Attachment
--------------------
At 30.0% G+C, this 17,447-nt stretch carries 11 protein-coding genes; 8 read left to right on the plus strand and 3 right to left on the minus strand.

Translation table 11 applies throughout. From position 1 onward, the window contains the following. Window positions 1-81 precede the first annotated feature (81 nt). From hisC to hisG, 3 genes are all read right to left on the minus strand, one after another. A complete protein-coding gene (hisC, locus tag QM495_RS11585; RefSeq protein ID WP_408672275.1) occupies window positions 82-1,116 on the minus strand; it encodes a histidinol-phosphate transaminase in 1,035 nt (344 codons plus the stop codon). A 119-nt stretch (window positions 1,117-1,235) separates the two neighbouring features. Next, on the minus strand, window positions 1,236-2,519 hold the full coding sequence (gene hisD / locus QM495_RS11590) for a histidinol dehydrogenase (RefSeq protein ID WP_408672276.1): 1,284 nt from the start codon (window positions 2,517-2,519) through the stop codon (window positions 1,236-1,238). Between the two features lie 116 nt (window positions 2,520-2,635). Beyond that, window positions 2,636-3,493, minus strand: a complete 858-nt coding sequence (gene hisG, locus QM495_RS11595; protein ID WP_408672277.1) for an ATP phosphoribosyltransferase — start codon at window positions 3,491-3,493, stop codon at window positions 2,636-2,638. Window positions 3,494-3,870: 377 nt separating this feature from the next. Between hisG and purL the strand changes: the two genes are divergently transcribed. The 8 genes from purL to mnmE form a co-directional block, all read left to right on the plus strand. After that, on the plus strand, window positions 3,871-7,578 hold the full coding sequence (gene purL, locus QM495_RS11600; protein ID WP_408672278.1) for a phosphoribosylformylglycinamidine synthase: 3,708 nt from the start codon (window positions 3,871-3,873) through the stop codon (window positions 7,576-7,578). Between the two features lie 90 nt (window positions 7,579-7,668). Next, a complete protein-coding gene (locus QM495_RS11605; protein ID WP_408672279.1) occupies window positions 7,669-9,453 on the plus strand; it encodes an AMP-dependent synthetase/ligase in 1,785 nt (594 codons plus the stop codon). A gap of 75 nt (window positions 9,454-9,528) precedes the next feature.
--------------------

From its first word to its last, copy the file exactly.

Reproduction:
At 30.0% G+C, this 17,447-nt stretch carries 11 protein-coding genes; 8 read left to right on the plus strand and 3 right to left on the minus strand.

Translation table 11 applies throughout. From position 1 onward, the window contains the following. Window positions 1-81 precede the first annotated feature (81 nt). From hisC to hisG, 3 genes are all read right to left on the minus strand, one after another. A complete protein-coding gene (hisC, locus tag QM495_RS11585; RefSeq protein ID WP_408672275.1) occupies window positions 82-1,116 on the minus strand; it encodes a histidinol-phosphate transaminase in 1,035 nt (344 codons plus the stop codon). A 119-nt stretch (window positions 1,117-1,235) separates the two neighbouring features. Next, on the minus strand, window positions 1,236-2,519 hold the full coding sequence (gene hisD / locus QM495_RS11590) for a histidinol dehydrogenase (RefSeq protein ID WP_408672276.1): 1,284 nt from the start codon (window positions 2,517-2,519) through the stop codon (window positions 1,236-1,238). Between the two features lie 116 nt (window positions 2,520-2,635). Beyond that, window positions 2,636-3,493, minus strand: a complete 858-nt coding sequence (gene hisG, locus QM495_RS11595; protein ID WP_408672277.1) for an ATP phosphoribosyltransferase — start codon at window positions 3,491-3,493, stop codon at window positions 2,636-2,638. Window positions 3,494-3,870: 377 nt separating this feature from the next. Between hisG and purL the strand changes: the two genes are divergently transcribed. The 8 genes from purL to mnmE form a co-directional block, all read left to right on the plus strand. After that, on the plus strand, window positions 3,871-7,578 hold the full coding sequence (gene purL, locus QM495_RS11600; protein ID WP_408672278.1) for a phosphoribosylformylglycinamidine synthase: 3,708 nt from the start codon (window positions 3,871-3,873) through the stop codon (window positions 7,576-7,578). Between the two features lie 90 nt (window positions 7,579-7,668). Next, a complete protein-coding gene (locus QM495_RS11605; protein ID WP_408672279.1) occupies window positions 7,669-9,453 on the plus strand; it encodes an AMP-dependent synthetase/ligase in 1,785 nt (594 codons plus the stop codon). A gap of 75 nt (window positions 9,454-9,528) precedes the next feature.